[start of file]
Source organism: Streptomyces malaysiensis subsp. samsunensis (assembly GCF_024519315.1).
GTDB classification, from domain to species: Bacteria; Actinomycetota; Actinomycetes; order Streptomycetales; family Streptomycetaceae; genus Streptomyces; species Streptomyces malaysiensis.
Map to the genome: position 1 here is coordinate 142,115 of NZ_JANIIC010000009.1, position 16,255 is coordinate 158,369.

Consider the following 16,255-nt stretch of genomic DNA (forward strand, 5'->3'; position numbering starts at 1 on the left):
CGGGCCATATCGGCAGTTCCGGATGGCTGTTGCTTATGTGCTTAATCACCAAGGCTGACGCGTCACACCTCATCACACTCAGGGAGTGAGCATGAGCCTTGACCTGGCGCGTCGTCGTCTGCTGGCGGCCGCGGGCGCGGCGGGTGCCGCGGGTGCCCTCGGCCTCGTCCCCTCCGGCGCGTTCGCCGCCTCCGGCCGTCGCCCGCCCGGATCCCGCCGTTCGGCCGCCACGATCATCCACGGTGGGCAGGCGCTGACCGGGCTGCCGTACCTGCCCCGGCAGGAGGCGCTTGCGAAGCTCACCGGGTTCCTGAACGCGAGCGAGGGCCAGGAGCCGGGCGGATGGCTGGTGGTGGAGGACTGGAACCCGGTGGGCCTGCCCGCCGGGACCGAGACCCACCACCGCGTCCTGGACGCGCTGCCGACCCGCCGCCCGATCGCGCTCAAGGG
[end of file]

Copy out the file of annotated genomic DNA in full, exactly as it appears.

Source organism: Streptomyces malaysiensis subsp. samsunensis (assembly GCF_024519315.1).
GTDB classification, from domain to species: Bacteria; Actinomycetota; Actinomycetes; order Streptomycetales; family Streptomycetaceae; genus Streptomyces; species Streptomyces malaysiensis.
Map to the genome: position 1 here is coordinate 142,115 of NZ_JANIIC010000009.1, position 16,255 is coordinate 158,369.

Consider the following 16,255-nt stretch of genomic DNA (forward strand, 5'->3'; position numbering starts at 1 on the left):
CGGGCCATATCGGCAGTTCCGGATGGCTGTTGCTTATGTGCTTAATCACCAAGGCTGACGCGTCACACCTCATCACACTCAGGGAGTGAGCATGAGCCTTGACCTGGCGCGTCGTCGTCTGCTGGCGGCCGCGGGCGCGGCGGGTGCCGCGGGTGCCCTCGGCCTCGTCCCCTCCGGCGCGTTCGCCGCCTCCGGCCGTCGCCCGCCCGGATCCCGCCGTTCGGCCGCCACGATCATCCACGGTGGGCAGGCGCTGACCGGGCTGCCGTACCTGCCCCGGCAGGAGGCGCTTGCGAAGCTCACCGGGTTCCTGAACGCGAGCGAGGGCCAGGAGCCGGGCGGATGGCTGGTGGTGGAGGACTGGAACCCGGTGGGCCTGCCCGCCGGGACCGAGACCCACCACCGCGTCCTGGACGCGCTGCCGACCCGCCGCCCGATCGCGCTCAAGGG